The genome of Sorghum bicolor was sequenced between 2005 and 2007.[15][16]


Sorghum is a host of the parasitic plant Striga hermonthica.[17] This parasite is a devastating pest on the crop.

See also[edit]


  1. ^ "The Plant List". 
  2. ^ a b c "Grassland Index: Sorghum bicolor (L.) Moench". 
  3. ^ "Sweet Sorghum". Sweet Sorghum Ethanol Producers. Retrieved 13 November 2012. 
  4. ^ a b c d Jeri Stroade, Michael Boland, and Mykel Taylor. "AGMRC Sorghum profile". 
  5. ^ Richard Pankhurst, Economic History of Ethiopia (Addis Ababa: Haile Selassie I University, 1968), p. 193.
  6. ^ O P Sharma (1993). Plant Taxonomy. Tata McGraw-Hill. p. 439. ISBN 0-07-460373-6. 
  7. ^ National Research Council (1996-02-14). "Sorghum". Lost Crops of Africa: Volume I: Grains. Lost Crops of Africa 1. National Academies Press. ISBN 978-0-309-04990-0. Retrieved 2008-07-18. 
  8. ^ "How to make a broom". Ogden Publications, Inc. Retrieved 2010-03-16. 
  9. ^ Sweet Sorghum : A New "Smart Biofuel Crop" AgriBusinessWeek, 30 June 2008
  10. ^ Ceres and Texas A&M to Develop and Market High-Biomass Sorghum for Biofuels Texas A&M University System Agriculture Program, 1 October 2007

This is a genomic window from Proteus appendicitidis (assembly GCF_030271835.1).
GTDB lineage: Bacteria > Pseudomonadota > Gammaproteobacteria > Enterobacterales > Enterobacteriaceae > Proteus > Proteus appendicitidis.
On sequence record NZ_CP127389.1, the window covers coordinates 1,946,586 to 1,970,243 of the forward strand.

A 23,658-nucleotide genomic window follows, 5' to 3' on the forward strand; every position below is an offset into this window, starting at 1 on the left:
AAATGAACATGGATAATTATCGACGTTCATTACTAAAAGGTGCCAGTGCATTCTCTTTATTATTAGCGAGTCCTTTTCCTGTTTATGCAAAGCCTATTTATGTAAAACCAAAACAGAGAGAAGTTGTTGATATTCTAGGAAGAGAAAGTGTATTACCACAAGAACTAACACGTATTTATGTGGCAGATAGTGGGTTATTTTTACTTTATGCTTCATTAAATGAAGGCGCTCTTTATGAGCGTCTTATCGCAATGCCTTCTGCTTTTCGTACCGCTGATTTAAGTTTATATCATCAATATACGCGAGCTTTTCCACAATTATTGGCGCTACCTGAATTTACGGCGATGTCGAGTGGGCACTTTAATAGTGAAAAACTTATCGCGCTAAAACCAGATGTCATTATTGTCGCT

11. ^ [1] United Sorghum Checkoff Program
  12. ^ Sorghum, a crop of substance. Downloaded 16 March 2014.
  13. ^ "Sorghum Research Showing Promise". Oklahoma Farm Report. 23 February 2011. 
  14. ^ a b Micheal J. Brouk and Brent Bean. Sorghum in Dairy Cattle Production Feeding Guide. 
  15. ^ Paterson, Andrew H.; John E. Bowers, Remy Bruggmann, Inna Dubchak, Jane Grimwood, Heidrun Gundlach, Georg Haberer, Uffe Hellsten, Therese Mitros, Alexander Poliakov, Jeremy Schmutz, Manuel Spannagl, Haibao Tang, Xiyin Wang, Thomas Wicker, Arvind K. Bharti, Jarrod Chapman, F. Alex Feltus, Udo Gowik, Igor V. Grigoriev, Eric Lyons, Christopher A. Maher, Mihaela Martis, Apurva Narechania, Robert P. Otillar, Bryan W. Penning, Asaf A. Salamov, Yu Wang, Lifang Zhang, Nicholas C. Carpita, Michael Freeling, Alan R. Gingle, C. Thomas Hash, Beat Keller, Patricia Klein, Stephen Kresovich, Maureen C. McCann, Ray Ming, Daniel G. Peterson, Mehboob-ur-Rahman, Doreen Ware, Peter Westhoff, Klaus F. X. Mayer, Joachim Messing, Daniel S. Rokhsar (2009-01-29). "The Sorghum bicolor genome and the diversification of grasses". Nature 457 (7229): 551–556. Bibcode:2009Natur.457..551P. doi:10.1038/nature07723. ISSN 0028-0836. PMID 19189423. 
  16. ^ Sorghum bicolor genome on Phytozome
  17. ^ Yoshida, Satoko; Maruyama, Shinichiro; Nozaki, Hisayoshi; Shirasu, Ken (28 May 2010). "Horizontal Gene Transfer by the Parasitic Plant Stiga hermanthica". Science 328 (5982): 1128. Bibcode:2010Sci...328.1128Y. doi:10.1126/science.1187145. PMID 20508124.